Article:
The Iowa City Council and Planning and Zoning Commission have rejected plans to develop land owned by ACT near Hickory Hill Park again, and again, and again, since 2013.
That changed Tuesday when the council finally and unanimously approved a rezoning proposal that paves the way for a 120-unit senior living facility and donates 38 acres to the park.
What made the difference this time was the five councilors who changed their vote, and the park-goers and supporters of Hickory Hill Park who voiced their support for this plan in contrast to previous meetings where many spoke against development.
At the Iowa City Council’s Nov. 30 meeting, Jason Napoli, the vice chair of the Friends of Hickory Hill Park, said this is a design that his organization supports due to the parkland that is being given to the city, but the support is contingent on the land being used for Hickory Hill Park.
“We do appreciate the developer’s ecological and community-mindedness of the proposal and also the need of assisted living and memory care in the local area,” he said. “It’s been very clear from Planning and Zoning as well as council for the previous proposal that it is needed.”
Napoli said the acreage being added to the park is an incredible opportunity and is a great responsibility that he hopes the city will partner with the Friends of Hickory Hill Park on, just like the group does with the other 185 acres of the current park.
“This includes maintaining the trail system, advancing native prairie restoration as well as working tirelessly on invasive species removal,” he said.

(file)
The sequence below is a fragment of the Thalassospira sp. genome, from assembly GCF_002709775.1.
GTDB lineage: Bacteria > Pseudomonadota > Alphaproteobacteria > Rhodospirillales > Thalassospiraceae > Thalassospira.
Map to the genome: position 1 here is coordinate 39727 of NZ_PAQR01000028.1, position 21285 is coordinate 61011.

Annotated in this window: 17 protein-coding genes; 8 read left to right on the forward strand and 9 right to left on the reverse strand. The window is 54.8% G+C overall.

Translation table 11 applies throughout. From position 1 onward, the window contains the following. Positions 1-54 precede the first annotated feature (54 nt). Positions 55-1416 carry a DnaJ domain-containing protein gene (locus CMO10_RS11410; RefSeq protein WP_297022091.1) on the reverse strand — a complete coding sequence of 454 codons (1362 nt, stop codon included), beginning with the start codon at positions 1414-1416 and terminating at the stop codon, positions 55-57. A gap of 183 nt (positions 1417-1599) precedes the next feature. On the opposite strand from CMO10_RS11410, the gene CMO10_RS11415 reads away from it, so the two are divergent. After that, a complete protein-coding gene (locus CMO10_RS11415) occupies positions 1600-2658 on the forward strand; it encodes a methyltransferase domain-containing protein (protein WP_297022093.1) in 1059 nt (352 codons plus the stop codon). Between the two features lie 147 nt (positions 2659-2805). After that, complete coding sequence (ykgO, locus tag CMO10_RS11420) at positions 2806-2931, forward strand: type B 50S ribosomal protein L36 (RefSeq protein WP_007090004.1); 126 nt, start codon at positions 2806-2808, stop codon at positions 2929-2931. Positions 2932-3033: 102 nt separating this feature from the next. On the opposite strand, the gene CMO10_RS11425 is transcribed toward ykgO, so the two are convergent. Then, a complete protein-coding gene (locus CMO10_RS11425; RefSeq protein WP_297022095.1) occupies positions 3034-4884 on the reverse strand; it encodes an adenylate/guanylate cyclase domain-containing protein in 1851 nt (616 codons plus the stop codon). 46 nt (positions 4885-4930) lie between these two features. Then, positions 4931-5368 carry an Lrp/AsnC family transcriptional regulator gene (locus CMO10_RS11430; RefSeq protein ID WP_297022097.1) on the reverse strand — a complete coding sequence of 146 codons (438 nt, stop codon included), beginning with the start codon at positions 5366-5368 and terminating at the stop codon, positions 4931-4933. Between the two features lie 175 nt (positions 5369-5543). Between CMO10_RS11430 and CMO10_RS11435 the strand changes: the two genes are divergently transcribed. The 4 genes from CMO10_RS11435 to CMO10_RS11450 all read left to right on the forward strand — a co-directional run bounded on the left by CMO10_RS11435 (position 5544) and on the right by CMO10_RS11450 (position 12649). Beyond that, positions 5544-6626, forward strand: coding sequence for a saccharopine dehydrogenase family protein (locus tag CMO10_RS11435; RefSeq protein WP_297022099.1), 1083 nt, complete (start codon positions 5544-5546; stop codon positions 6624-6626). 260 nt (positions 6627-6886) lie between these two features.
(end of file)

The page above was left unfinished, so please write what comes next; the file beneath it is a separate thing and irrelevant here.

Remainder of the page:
Councilor Pauline Taylor said at that meeting that approving a plan for this land has been a long process but she was glad to see so much community involvement. Taylor said she would support the project, reversing her previous opposition to the plan.
“It is reassuring to hear from the Friends of Hickory Hill Park that they do support this version,” Taylor said, adding she hopes the developers consider sustainability due to the building’s carbon footprint.
Councilor Susan Mims said she was disappointed that the last proposal didn’t passand that they lost an opportunity for more housing in the city.
She also expressed concern that members of the public who were opposed to previous plans were being “fed misinformation” about the plan developing Hickory Hill park, despite previous versions adding up to 14 acres to the park.
The Planning and Zoning Commission sent the proposal to City Council a month ago after unanimously approving its latest iteration proposed by Nelson Construction and Development.
During the meeting, Andrew Alden with AG Architecture and Nick Bettis with Axiom Consultants showcased a video showing how the building would theoretically look from the park and Scott Boulevard. The Press-Citizen later requested and obtained a copy of the video.
The video appeared to show that from the trail-level and on Scott Boulevard, the building would not be visible because of its location and trees blocking the view.
In a statement sent to the Press-Citizen on Friday, Alden, Nelson Construction and Development said it is excited to bring assisted living and memory care services to Iowa City once the project gets final approval.
“In an act of good stewardship and out of a desire to be good neighbors to Hickory Hill Park and the Iowa City community, Nelson is donating the remaining approximately 39 acres to be preserved forever as part of Hickory Hill Park,” the statement said.
Another adjustment that was made was increasing the height of the building from 40 to 42 feet to account for space needed between floors for air ducts for higher airflows and filtration systems. These changes were made to account for best practices learned for senior living facilities during the COVID-19 pandemic.
Alden and Bettis said if everything goes according to plan and barring any delays, construction could finish by 2025.
Councilor John Thomas, who is a board member of the Friends of Hickory Hill Park, said this process helped him learn how much the community cares about the park.
“It is an extremely important element in the community that has been dramatically strengthened by this project,” he said.View this article on Iowa City Press Citizen